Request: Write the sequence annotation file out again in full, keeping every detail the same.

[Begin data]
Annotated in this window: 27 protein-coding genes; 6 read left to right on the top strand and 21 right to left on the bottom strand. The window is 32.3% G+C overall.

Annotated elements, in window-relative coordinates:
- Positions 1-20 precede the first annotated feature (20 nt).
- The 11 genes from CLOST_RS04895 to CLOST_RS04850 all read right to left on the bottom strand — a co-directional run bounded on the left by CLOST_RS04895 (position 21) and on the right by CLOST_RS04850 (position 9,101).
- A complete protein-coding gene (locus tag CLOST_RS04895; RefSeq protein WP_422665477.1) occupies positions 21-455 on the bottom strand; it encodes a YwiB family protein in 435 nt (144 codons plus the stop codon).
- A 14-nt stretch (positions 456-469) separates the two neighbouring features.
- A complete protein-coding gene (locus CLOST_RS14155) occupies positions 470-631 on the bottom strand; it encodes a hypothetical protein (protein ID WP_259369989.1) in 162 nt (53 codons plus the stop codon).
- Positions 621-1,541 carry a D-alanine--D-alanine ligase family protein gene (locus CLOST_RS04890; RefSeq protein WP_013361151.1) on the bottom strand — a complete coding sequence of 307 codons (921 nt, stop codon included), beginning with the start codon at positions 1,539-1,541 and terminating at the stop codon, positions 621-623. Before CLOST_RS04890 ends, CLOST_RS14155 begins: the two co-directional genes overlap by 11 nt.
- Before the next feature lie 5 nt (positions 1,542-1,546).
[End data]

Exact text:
Annotated in this window: 27 protein-coding genes; 6 read left to right on the top strand and 21 right to left on the bottom strand. The window is 32.3% G+C overall.

Annotated elements, in window-relative coordinates:
- Positions 1-20 precede the first annotated feature (20 nt).
- The 11 genes from CLOST_RS04895 to CLOST_RS04850 all read right to left on the bottom strand — a co-directional run bounded on the left by CLOST_RS04895 (position 21) and on the right by CLOST_RS04850 (position 9,101).
- A complete protein-coding gene (locus tag CLOST_RS04895; RefSeq protein WP_422665477.1) occupies positions 21-455 on the bottom strand; it encodes a YwiB family protein in 435 nt (144 codons plus the stop codon).
- A 14-nt stretch (positions 456-469) separates the two neighbouring features.
- A complete protein-coding gene (locus CLOST_RS14155) occupies positions 470-631 on the bottom strand; it encodes a hypothetical protein (protein ID WP_259369989.1) in 162 nt (53 codons plus the stop codon).
- Positions 621-1,541 carry a D-alanine--D-alanine ligase family protein gene (locus CLOST_RS04890; RefSeq protein WP_013361151.1) on the bottom strand — a complete coding sequence of 307 codons (921 nt, stop codon included), beginning with the start codon at positions 1,539-1,541 and terminating at the stop codon, positions 621-623. Before CLOST_RS04890 ends, CLOST_RS14155 begins: the two co-directional genes overlap by 11 nt.
- Before the next feature lie 5 nt (positions 1,542-1,546).